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Stands/assemblies for drying models


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Hi guys,

 

What method do you use for holding/storing your models while they're drying?

 

At the moment I'm using a black plastic base which has rows of holes in it. It's designed to be used with alligator clips mounted on metal sticks which you then poke into the holes, but A) the clips that came with it are way too strong and would warp/snap any part I'd hold with them, and B ) The holes in the base seem to have some sort of obstruction in them meaning the metal sticks need to be pushed really hard for them to sit in place, so I've resorted to just using wooden toothpicks poked into the holes to balance the model on, which is a bit too wobbly and hardly secure enough for my liking. Also, depending on the paint finish, the toothpicks actually end up sticking to the model a lot of the time.

 

All drying in my flat is kept in a very handy seed propagator (think; mini greenhouse) due to the presence of a fuzz ball of a cat, so I'm looking for a method which would fit inside this propagator (I would say it's about 30cm high, 50cm long and 30cm wide).

 

Could you show me your methods or tell me about products I could look into, please? 👨‍🔬

 

 

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Spray can (or similar) with some white tack on the cap and the body of the model car stuck to the white tack.

Small parts usually have some sort of mounting pins/pegs that aren't visible after assembly so the alligator clips grab on to those. If there's no pins I use a toothpick and a pinch of super glue on a non visible area.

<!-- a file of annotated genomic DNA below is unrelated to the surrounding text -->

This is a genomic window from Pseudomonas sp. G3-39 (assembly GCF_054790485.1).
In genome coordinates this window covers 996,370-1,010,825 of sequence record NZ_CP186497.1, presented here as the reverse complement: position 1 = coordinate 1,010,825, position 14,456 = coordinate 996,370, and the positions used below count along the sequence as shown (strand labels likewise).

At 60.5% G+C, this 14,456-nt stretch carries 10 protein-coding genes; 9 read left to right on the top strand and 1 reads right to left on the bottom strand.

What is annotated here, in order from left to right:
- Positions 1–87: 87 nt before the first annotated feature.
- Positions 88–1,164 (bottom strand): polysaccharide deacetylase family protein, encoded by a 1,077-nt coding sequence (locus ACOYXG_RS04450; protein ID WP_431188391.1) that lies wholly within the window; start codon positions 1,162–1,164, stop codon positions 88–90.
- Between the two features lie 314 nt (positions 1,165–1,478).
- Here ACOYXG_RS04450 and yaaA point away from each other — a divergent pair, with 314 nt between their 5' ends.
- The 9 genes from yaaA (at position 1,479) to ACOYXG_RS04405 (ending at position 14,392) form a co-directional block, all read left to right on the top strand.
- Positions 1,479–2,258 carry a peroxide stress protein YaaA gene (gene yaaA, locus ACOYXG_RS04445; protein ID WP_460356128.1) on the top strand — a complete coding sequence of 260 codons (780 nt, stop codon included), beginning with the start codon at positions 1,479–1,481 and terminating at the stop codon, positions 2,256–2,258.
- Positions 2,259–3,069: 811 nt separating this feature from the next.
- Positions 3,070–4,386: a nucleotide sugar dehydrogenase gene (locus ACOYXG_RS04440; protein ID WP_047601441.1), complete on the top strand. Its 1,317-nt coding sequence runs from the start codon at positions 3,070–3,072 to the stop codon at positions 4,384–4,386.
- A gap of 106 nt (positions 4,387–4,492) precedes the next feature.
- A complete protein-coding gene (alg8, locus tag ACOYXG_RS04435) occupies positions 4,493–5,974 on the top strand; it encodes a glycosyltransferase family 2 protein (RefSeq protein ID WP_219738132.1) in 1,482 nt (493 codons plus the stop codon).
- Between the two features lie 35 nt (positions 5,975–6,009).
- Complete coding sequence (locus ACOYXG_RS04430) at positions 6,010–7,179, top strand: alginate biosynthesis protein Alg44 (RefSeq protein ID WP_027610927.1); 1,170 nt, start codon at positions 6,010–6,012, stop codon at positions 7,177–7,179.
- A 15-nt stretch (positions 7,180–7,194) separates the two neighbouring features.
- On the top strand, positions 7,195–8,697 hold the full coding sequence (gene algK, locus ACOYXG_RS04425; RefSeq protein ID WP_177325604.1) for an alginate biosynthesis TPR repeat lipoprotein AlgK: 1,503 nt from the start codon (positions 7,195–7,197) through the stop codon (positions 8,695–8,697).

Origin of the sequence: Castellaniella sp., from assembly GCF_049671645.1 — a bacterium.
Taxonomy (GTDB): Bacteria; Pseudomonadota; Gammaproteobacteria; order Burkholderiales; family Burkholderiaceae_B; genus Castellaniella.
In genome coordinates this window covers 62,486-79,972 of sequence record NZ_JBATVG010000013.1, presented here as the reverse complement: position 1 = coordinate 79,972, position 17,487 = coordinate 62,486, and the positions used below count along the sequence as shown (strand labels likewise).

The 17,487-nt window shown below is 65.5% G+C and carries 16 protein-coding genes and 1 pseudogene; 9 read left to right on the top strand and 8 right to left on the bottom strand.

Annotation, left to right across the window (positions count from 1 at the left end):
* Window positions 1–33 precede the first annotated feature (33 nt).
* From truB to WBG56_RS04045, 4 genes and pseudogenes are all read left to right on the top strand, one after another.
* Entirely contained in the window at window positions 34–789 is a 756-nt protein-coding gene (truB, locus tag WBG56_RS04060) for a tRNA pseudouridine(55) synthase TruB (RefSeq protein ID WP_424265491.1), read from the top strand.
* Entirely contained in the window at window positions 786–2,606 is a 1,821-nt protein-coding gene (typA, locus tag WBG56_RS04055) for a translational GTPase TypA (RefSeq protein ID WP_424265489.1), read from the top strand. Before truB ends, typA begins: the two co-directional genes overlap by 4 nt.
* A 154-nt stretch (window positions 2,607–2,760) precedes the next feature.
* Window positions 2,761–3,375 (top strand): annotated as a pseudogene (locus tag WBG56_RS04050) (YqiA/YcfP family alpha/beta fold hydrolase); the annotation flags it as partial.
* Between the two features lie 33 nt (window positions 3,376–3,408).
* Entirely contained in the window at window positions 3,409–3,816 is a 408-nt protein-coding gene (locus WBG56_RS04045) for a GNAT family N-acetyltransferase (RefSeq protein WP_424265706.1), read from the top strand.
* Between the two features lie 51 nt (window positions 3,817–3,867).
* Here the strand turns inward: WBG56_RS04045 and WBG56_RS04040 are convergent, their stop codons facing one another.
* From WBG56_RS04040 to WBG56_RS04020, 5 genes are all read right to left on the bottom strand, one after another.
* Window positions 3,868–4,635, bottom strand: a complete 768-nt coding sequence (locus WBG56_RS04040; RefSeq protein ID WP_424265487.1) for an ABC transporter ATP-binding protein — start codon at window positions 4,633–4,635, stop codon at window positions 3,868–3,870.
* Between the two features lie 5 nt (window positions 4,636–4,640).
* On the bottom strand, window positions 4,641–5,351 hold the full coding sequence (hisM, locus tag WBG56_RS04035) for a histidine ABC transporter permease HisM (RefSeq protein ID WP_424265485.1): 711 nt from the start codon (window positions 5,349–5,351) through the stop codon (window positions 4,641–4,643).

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I'm (a) a brush painter and (b) an old guy so am thoroughly set in my ways.

 

I tend to build out as far as I can before major painting.  That includes the undercarriage legs but not the wheels.  A model will sit quite happily on its gear while the paint cures.  Cover as necessary but ensure air can circulate ; a frame and screen of some sort will keep the dust off.  

 

Kitchen shops have pie carry covers and mesh salad tents that work well.

Edited by RJP
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29 minutes ago, RJP said:

I'm (a) a brush painter and (b) an old guy so am thoroughly set in my ways.

 

I tend to build out as far as I can before major painting.  That includes the undercarriage legs but not the wheels.  A model will sit quite happily on its gear while the paint cures.  Cover as necessary but ensure air can circulate ; a frame and screen of some sort will keep the dust off.  

 

Kitchen shops have pie carry covers and mesh salad tents that work well.

Hey RJP, thanks for the tips!

 

I'm covered (see what I did there) as far as protection is concerned, with the seed propagator, it's just the standing part I'm looking for advice on

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5 hours ago, Jamie @ Sovereign Hobbies said:

This is a question I have never asked myself in all my years doing this. I just leave them for the paint to harden wherever I leave them really.

Really? What if you're painting a circular section, like a fuselage where it could roll over and get stuck to wherever you've left it?

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53 minutes ago, Shashman said:

Really? What if you're painting a circular section, like a fuselage where it could roll over and get stuck to wherever you've left it?

I'd normally just stand it on its nose or tail were that the case. I have a talent for just winging stuff and improvising apparently 😀